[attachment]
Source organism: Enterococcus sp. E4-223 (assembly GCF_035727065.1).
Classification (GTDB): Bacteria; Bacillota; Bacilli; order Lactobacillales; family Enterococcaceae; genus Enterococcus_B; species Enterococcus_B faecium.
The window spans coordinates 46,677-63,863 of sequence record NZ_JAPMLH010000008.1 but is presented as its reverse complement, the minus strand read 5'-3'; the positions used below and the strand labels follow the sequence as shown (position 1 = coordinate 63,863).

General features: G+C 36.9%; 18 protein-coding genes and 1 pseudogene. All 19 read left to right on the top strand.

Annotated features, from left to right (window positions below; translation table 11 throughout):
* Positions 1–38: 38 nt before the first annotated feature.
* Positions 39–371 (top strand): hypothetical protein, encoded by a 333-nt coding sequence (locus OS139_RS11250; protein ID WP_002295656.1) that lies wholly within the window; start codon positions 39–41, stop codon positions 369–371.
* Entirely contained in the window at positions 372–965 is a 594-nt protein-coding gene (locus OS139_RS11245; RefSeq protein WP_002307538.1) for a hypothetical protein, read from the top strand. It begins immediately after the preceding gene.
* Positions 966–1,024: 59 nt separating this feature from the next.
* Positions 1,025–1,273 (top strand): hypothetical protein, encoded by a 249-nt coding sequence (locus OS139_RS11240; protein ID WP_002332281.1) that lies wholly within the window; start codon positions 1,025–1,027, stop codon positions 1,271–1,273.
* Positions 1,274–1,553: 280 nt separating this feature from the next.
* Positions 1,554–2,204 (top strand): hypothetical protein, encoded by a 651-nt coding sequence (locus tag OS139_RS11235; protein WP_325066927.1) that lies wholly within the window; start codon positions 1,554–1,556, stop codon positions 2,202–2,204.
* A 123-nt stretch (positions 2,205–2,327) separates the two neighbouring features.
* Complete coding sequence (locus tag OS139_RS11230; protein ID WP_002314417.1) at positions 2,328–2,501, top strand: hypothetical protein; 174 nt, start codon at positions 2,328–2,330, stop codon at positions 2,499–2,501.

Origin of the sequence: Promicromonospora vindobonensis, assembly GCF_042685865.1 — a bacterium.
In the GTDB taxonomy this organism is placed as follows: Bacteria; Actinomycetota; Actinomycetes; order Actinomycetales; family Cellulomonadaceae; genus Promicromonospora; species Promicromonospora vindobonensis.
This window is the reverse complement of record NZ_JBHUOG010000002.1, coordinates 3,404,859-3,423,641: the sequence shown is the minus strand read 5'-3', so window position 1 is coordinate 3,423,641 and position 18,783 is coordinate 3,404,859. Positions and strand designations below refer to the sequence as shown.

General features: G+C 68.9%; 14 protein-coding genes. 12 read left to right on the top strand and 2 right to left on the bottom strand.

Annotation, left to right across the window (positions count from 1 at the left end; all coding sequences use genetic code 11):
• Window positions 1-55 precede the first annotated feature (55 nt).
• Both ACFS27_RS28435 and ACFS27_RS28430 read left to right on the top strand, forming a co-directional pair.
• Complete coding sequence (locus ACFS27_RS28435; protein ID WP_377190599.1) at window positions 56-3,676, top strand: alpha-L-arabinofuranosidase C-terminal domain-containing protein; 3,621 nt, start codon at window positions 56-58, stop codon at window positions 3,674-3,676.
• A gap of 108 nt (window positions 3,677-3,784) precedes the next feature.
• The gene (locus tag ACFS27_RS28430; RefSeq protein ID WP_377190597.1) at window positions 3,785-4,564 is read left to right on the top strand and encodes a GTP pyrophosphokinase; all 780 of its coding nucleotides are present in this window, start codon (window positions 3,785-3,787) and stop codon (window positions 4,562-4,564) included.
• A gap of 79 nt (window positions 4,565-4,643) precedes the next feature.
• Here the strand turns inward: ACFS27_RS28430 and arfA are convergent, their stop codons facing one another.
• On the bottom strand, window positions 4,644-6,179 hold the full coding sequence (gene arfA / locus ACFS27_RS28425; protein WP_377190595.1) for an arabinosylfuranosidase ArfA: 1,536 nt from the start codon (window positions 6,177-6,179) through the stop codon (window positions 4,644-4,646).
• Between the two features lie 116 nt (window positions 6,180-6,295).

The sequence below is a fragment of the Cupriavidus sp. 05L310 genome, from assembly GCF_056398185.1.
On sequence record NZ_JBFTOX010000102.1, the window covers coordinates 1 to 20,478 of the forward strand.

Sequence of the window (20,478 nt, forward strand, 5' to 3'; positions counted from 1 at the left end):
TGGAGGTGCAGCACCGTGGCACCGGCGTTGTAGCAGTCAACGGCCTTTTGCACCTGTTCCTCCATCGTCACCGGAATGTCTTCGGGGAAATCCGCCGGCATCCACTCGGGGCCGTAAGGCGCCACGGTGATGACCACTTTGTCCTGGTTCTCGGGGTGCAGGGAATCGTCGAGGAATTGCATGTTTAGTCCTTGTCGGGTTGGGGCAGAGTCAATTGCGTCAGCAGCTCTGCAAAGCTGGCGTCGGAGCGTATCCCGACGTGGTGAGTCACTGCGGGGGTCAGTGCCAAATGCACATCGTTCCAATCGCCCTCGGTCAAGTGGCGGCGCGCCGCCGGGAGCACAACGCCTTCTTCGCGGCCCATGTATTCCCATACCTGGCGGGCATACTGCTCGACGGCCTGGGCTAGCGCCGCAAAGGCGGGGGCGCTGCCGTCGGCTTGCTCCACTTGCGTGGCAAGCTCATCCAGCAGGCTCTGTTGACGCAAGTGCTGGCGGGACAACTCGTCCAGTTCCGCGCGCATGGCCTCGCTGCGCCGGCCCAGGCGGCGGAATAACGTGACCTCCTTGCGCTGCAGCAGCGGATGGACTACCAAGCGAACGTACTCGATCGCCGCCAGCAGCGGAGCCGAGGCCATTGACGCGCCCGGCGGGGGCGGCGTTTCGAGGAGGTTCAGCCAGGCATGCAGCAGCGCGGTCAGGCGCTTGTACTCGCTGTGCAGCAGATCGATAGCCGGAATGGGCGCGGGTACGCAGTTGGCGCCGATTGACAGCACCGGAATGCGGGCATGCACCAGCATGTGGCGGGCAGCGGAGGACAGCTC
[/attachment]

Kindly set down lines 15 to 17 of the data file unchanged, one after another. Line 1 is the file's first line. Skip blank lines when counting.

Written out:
Origin of the sequence: Promicromonospora vindobonensis, assembly GCF_042685865.1 — a bacterium.
In the GTDB taxonomy this organism is placed as follows: Bacteria; Actinomycetota; Actinomycetes; order Actinomycetales; family Cellulomonadaceae; genus Promicromonospora; species Promicromonospora vindobonensis.
This window is the reverse complement of record NZ_JBHUOG010000002.1, coordinates 3,404,859-3,423,641: the sequence shown is the minus strand read 5'-3', so window position 1 is coordinate 3,423,641 and position 18,783 is coordinate 3,404,859. Positions and strand designations below refer to the sequence as shown.